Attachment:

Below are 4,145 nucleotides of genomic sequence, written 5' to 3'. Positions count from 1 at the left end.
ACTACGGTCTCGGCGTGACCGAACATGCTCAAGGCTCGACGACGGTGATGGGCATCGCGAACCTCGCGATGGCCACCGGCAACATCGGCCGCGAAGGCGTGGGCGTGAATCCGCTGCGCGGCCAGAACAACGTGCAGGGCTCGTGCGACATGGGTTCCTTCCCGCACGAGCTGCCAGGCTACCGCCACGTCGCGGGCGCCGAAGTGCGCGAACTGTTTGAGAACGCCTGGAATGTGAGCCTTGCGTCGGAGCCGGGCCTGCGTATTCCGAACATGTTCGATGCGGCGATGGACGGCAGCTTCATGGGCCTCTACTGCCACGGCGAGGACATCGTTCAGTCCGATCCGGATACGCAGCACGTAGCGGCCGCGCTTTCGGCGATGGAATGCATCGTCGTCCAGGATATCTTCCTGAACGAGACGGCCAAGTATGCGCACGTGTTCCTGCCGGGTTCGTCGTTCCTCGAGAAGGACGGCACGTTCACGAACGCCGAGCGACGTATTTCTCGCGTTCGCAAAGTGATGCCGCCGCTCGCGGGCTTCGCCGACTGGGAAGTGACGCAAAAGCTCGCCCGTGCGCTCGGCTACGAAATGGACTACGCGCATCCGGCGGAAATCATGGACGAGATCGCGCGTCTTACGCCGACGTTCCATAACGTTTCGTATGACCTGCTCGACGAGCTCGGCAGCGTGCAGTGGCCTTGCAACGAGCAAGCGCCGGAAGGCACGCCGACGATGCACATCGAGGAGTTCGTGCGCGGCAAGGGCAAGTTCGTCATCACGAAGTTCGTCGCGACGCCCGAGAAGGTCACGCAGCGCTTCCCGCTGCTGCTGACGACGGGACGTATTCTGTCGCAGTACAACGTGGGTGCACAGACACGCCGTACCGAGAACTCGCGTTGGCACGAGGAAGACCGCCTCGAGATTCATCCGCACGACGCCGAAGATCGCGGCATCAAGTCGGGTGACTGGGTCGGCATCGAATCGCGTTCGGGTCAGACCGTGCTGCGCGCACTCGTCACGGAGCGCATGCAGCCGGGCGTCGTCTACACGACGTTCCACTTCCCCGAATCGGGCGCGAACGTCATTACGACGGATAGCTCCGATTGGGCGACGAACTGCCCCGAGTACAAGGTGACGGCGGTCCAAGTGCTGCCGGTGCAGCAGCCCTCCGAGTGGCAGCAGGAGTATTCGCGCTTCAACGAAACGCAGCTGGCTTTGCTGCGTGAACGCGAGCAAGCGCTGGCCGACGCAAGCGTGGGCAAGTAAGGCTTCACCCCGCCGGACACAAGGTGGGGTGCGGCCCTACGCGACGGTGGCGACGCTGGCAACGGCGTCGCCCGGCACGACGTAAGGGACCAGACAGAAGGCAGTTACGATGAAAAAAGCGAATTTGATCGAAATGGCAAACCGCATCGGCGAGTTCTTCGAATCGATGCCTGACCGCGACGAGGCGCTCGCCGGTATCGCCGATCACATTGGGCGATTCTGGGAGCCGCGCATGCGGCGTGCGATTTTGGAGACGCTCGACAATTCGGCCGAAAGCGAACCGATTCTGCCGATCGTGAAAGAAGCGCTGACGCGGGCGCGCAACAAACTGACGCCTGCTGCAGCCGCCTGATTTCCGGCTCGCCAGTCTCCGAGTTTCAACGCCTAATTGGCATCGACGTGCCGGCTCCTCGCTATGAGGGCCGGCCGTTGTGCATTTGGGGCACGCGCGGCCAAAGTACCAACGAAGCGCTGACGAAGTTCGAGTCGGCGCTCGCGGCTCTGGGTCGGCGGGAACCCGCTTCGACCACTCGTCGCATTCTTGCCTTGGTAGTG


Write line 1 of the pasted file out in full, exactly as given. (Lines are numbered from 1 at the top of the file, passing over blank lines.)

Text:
Below are 4,145 nucleotides of genomic sequence, written 5' to 3'. Positions count from 1 at the left end.